The creator of the present edifice was Francis I., under whom the architect Gilles le Breton erected most of the buildings of the Cour Ovale, including the Porte Doree, its southern entrance, and the Salle des Fetes, which, in the reign of Henry II., was decorated by the Italians, Francesco Primaticcio and Nicolo dell' Abbate, and is perhaps the finest Renaissance chamber in France.
The year 1810 saw the crown set to that edifice by the annexations of Holland and of the north-west coast of Germany.
The great altar lay to the south of the temple, and a little to the east of it are what appear to be the remains of an earlier altar, built into the corner of a large Square edifice of Roman date, perhaps a house of the priests.
This edifice affords accommodation for the lecture rooms in the faculties of arts, law and theology, and for the museums and library.
Side of the Piazza della Signoria; it is a huge Gothic edifice with a tower, erected in 1332-1346, according to tradition, by Matteo di Giovanello of Gubbio; the name of Angelo da Orvieto occurs on the arch of the main door, but his work may be limited to the sculptures of this arch.
Tried to introduce an entirely novel style of domestic architecture, formed by the combination of older forms. At the east end it is closed by the Maximilianeum, an extensive and imposing edifice, adorned externally with large sculptural groups and internally with huge paintings representing the chief scenes in the history of the world.
The public buildings include a cathedral, three churches, and several schools, including the "Escuela Sarmiento," a fine edifice with a Greek façade, named after President Domingo Faustino Sarmiento (1811-1886), who was a native of this city.
The first object of historical and architectural interest in Mainz is the grand old cathedral, an imposing Romanesque edifice with numerous Gothic additions and details (for plan, &c. see Architecture: Romanesque and Gothic in Germany).
With the exception of the crypt, which is older, the existing edifice was rebuilt in 1313.
The Paulskirche, the principal Evangelical (Lutheran) church, built between 1786 and 1833, is a red sandstone edifice of no architectural pretensions, but interesting as the seat of the national parliament of 1848-1849.
It has been the custom to rebuild them every twentieth year, alternately on each of two sites set apart for the purpose, the features of the old edifice being reproduced in the new with scrupulous accuracy.
The rest of the edifice was in the baroque style; the high altar (containing the supposed letter of the Virgin Mary to the people of Messina), richly decorated with marbles, lapis lazuli, &c., was begun in 1628 and completed in 1726.
The library, including 300,000 printed books and io,000 MSS., was, however, transferred to a large and new Renaissance edifice in 1887.
On the mountain above it (2073 ft.) are the fine remains of the fortifications of a city built in a very primitive style, in cyclopean blocks of local limestone; within the walls are traces of buildings, and a massive terrace which supported some edifice of importance.
The city was once the headquarters of the Inquisition in South America, and the edifice which it occupied, now private property, is an object of much interest.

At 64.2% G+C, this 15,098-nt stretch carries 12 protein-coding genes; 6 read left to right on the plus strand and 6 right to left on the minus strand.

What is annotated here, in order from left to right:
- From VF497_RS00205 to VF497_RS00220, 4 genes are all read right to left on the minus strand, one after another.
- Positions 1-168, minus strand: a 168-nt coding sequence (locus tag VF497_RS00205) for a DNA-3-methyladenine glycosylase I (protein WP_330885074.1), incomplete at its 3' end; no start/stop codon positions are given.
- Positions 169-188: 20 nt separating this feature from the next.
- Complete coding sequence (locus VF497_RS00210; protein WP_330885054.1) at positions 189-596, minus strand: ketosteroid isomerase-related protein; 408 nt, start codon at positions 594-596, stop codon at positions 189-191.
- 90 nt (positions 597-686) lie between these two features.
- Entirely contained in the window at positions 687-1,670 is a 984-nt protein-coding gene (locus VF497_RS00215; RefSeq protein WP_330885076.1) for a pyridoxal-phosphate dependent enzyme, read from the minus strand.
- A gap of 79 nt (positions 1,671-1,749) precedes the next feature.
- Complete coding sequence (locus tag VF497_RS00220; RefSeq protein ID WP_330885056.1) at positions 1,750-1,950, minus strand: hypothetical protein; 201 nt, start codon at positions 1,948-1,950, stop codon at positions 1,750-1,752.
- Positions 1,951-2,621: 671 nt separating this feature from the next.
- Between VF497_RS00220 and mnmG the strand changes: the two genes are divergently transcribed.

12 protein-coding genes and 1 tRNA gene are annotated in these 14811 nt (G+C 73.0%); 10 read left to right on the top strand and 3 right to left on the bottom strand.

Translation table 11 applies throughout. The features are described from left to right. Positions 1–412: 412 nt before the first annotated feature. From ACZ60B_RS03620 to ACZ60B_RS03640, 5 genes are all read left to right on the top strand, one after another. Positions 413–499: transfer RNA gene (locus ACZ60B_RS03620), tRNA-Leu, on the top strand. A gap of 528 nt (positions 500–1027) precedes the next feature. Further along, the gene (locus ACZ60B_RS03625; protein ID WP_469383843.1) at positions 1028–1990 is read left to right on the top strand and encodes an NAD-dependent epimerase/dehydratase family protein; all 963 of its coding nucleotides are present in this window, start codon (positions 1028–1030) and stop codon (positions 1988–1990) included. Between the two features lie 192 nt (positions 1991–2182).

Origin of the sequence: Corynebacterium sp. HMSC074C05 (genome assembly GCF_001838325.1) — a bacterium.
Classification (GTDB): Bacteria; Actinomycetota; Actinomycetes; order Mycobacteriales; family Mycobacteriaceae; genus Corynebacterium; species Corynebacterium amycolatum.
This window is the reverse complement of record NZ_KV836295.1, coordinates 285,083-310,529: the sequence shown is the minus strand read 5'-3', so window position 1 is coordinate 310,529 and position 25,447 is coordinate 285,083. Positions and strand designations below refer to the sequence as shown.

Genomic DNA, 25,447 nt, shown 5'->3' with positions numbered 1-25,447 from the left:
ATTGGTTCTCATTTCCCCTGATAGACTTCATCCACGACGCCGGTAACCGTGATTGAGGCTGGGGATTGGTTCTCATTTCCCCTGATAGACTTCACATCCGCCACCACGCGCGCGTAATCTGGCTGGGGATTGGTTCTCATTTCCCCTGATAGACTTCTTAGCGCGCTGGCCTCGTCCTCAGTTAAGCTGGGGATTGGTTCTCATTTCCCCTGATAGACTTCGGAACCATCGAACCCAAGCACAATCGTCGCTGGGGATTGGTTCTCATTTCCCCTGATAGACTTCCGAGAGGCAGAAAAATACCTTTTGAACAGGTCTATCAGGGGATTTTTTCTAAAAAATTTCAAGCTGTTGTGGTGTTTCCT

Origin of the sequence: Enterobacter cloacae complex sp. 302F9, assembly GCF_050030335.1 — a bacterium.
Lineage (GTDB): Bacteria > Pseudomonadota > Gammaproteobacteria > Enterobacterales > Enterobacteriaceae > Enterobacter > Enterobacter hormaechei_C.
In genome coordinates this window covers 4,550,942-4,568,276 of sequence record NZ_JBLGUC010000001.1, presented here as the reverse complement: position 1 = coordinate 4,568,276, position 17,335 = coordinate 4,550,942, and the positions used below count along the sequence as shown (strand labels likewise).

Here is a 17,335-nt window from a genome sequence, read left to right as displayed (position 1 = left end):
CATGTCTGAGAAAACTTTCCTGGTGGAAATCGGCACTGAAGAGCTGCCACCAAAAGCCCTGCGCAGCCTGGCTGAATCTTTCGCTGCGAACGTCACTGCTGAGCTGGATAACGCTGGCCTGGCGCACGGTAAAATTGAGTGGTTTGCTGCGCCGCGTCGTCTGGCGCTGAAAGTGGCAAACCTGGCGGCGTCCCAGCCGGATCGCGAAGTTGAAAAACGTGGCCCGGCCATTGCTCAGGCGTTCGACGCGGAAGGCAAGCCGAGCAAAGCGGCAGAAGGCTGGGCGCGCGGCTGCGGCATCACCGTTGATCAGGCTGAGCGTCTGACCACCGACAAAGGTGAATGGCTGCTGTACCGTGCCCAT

1099) the city was part of the possessions of the Countess Matilda of Tuscany; but when, in 1184, the edifice was consecrated by Lucius III., it was a free community.
He was not an anticipation of the 18th century; he was the man of his age, as Voltaire of his; though Erasmus did not intend it, he undoubtedly shook the ecclesiastical edifice in all its parts; and, as Melchior Adam says of him, "pontifici Romano plus nocuit jocando quam Lutherus stomachando."
Domenico is a Gothic edifice of 1281; that of S.
The principal building is the cathedral, a Gothic edifice begun in the 13th century.
In 1675 was consecrated in Amsterdam the synagogue which is still the most noted Jewish edifice in Europe.
The old Museum of Fine Arts (1876) is a red brick edifice in modern Gothic style, with trimmings of light stone and terra-cotta.
This cloistered edifice may be identified with the library of Hadrian mentioned by Pausanias; the books were, perhaps, stored in a square building which occupied a portion of the central area.
Lescot's edifice was reconstructed at the end of the 18th century by Bernard Poyet into the Fontaine des Innocents, this being a considerable variation of the original design.
The existing edifice was built on the site of an older church between 1425 and 1497.
Among the most prominent secular buildings are: the Tergesteo, a huge edifice containing a cruciform arcade roofed with glass, where the exchange is established, besides numerous shops and offices; the town-hall, rebuilt in 1874, with the handsome hall of the local Diet; the imposing old exchange, now the seat of the chamber of commerce; the palatial offices of the Austrian Lloyd, the principal shipping company; the commercial and nautical academy, with its natural history museum, containing the complete fauna of the Adriatic Sea; and finally the municipal museum, Revoltella, are all worth mentioning.
At Rome and Carthage, and in all other places where sincere Montanists were found, they were confronted by the imposing edifice of the Catholic Church, and they had neither the courage nor the inclination to undermine her sacred foundations.
The discoveries of Johann Kepler and Bonaventura Cavalieri were the foundation upon which Sir Isaac Newton and Gottfried Wilhelm Leibnitz erected that wonderful edifice, the Infinitesimal Calculus.
The principal edifice extends Boo ft.
In Main Street is the present edifice of the First Church of Christ, known as the Centre Congregational Church, which was organized in Cambridge, Massachusetts, in 1632, and removed to Hartford, under the leadership of Thomas Hooker and Samuel Stone, in 1636.